This enables complex movements like the brief scene where Bolshak danced. Even in comparison to heavy hitters like Red Dead Redemption 2, the animation work here is just remarkably fluid. We’re seeing Unreal 4’s IK (inverse kinematics) solution in action here allowing for small movements – like when a character flexes their fingers – to animate smoothly. Things aren’t quite at the level of something like, say, The Last of Us Part 2, but this is definitely a generational leap for S.T.A.L.K.E.R.
Ray tracing and advanced lighting
Metro Exodus Enhanced Edition showed us what was possible when you leverage RTX ray-tracing in an atmospheric post-Soviet setting. We’re looking at something similar in Heart of Chernobyl. The gameplay trailer highlights ray-traced reflections, adding immensely to the atmosphere in swampy areas and damp interiors. We’re also seeing what looks like a ray-traced global illumination system. This brings desolate building interiors to life, with areas of deep, deep shade and realistic indirect lighting.
The ray-traced lighting and reflections also offer a big boost to anomaly visuals. This is particularly the case with electrical anomalies seen towards the end of the trailer.
Heart of Chernobyl makes great use of volumetric effects. This is noticeable both in a stormy exterior scene and the interior of what looks like a laboratory. Volumetrics are at a high resolution here. We do expect GSC to pare things down a bit in the final code, at least on consoles.
Heart of Chernobyl uses physically-based material rendering – as is standard in modern games. It’s worth noting, however, to highlight the massive leap from earlier S.T.A.L.K.E.R. games. GSC Game World used real-life photos of the Chernobyl exclusion zone to author the textures for 2007’s Shadow of Chernobyl. In certain situations, this had eerily lifelike results. However, because physically correct – and thanks to the X-ray engine’s rather simple dynamic lighting, these textures often felt “off.” Here in Heart of Chernobyl, we’re seeing a similar approach. But thanks to the use of physically accurate material rendering, Heart of Chernobyl’s textures are frequently photorealistic, bringing the Exclusion Zone to life with unprecedented detail.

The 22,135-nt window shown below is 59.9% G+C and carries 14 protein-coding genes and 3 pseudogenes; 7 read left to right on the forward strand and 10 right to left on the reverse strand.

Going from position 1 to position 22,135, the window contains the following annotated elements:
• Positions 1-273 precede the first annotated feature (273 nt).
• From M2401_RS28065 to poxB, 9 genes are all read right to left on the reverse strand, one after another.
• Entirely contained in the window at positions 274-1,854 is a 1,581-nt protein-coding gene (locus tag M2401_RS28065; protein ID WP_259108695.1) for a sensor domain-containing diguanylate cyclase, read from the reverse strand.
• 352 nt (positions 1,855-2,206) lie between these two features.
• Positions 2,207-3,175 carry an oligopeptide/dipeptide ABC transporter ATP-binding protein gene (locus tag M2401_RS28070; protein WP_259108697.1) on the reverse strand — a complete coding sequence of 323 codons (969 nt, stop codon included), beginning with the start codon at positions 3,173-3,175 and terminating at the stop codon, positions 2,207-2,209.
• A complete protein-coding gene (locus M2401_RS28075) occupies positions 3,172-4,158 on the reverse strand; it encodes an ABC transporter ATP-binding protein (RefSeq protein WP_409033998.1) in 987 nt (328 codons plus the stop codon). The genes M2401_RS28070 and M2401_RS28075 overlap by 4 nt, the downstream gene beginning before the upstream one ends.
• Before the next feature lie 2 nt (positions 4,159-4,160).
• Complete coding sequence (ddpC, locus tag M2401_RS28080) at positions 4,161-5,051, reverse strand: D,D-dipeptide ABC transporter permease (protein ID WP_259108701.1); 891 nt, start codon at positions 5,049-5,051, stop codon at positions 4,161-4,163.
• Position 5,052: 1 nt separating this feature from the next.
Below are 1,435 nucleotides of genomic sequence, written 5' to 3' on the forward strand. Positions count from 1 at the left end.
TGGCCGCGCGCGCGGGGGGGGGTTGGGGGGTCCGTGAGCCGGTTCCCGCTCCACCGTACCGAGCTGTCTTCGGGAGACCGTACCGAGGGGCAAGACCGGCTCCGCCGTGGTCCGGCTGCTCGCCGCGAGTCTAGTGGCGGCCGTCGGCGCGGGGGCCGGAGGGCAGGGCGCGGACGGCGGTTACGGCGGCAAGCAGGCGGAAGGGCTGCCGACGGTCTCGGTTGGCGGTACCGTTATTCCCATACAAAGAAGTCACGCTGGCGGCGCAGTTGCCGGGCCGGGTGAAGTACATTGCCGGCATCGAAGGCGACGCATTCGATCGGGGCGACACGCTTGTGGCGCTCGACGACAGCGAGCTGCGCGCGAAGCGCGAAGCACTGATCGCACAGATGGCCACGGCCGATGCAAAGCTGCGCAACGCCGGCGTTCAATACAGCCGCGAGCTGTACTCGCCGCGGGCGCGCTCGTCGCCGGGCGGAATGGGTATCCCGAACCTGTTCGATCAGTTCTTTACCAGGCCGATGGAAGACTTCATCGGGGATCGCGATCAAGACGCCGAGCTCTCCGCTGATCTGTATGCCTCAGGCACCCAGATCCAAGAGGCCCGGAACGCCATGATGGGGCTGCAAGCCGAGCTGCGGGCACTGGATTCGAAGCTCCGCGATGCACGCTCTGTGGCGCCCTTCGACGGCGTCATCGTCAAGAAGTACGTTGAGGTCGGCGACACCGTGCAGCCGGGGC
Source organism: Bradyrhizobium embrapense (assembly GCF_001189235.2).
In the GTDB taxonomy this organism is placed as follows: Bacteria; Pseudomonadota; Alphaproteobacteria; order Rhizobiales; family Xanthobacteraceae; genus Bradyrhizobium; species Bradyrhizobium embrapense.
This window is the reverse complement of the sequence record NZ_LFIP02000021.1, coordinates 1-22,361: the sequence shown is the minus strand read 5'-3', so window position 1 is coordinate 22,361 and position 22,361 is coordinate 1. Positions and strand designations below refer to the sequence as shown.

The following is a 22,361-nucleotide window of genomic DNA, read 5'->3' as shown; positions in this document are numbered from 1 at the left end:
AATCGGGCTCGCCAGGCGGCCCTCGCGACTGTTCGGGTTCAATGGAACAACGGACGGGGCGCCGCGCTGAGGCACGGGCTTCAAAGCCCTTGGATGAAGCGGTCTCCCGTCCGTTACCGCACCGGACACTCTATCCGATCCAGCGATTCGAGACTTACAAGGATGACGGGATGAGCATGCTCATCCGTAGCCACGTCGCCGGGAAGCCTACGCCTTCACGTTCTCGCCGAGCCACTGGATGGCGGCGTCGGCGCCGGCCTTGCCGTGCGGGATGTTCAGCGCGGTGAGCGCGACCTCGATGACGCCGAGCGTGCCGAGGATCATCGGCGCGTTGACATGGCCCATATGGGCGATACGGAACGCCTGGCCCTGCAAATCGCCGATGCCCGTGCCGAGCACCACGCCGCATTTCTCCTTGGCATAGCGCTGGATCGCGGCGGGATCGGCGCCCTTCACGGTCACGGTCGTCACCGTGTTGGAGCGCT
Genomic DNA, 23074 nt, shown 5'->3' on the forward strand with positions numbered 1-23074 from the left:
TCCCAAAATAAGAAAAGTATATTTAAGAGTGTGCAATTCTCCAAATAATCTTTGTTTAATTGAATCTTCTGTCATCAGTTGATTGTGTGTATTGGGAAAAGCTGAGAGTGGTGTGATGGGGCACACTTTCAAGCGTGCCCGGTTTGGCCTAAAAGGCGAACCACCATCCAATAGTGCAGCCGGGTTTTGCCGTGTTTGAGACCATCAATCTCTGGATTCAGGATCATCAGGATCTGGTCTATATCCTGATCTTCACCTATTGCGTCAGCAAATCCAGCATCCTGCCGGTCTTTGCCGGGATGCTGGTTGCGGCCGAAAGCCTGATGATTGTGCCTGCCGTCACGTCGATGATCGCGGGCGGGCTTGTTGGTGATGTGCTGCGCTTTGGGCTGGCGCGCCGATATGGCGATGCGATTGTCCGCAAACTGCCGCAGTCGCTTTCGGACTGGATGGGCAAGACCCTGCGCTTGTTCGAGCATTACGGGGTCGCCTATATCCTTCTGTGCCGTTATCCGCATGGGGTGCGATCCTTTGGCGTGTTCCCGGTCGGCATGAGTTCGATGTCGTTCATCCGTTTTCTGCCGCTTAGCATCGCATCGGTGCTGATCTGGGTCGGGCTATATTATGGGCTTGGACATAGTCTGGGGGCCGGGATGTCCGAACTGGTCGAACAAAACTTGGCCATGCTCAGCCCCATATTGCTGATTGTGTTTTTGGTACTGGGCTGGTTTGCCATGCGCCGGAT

With Unreal 5 announced recently, and currently in early access, you’d be forgiven for thinking that Heart of Chernobyl’s visuals are out of date since it’s built on the “old” Unreal 4. Using an older engine doesn’t necessarily mean poorer visuals. Arkham Knight, for example, one of the best-looking titles in the eighth-gen, was built on Unreal 3. GSC leverages the complete suite of scalable UE4 capabilities in Heart of Chernobyl to create something that genuinely looks “ninth-Gen,” a clear step over the cross-Gen content we’ve seen so far. It’ll be particularly interesting to see how the game stacks up in terms of visuals to Chernobylite. This is a S.T.A.L.K.E.R.-inspired survival horror shooter that’s leaving early access this month and also runs on UE4. Thanks to photogrammetry and a generous draw distance, Chernobylite often looked and played like a next-gen S.T.A.L.K.E.R. We’re looking forward to seeing how the final version stacks up.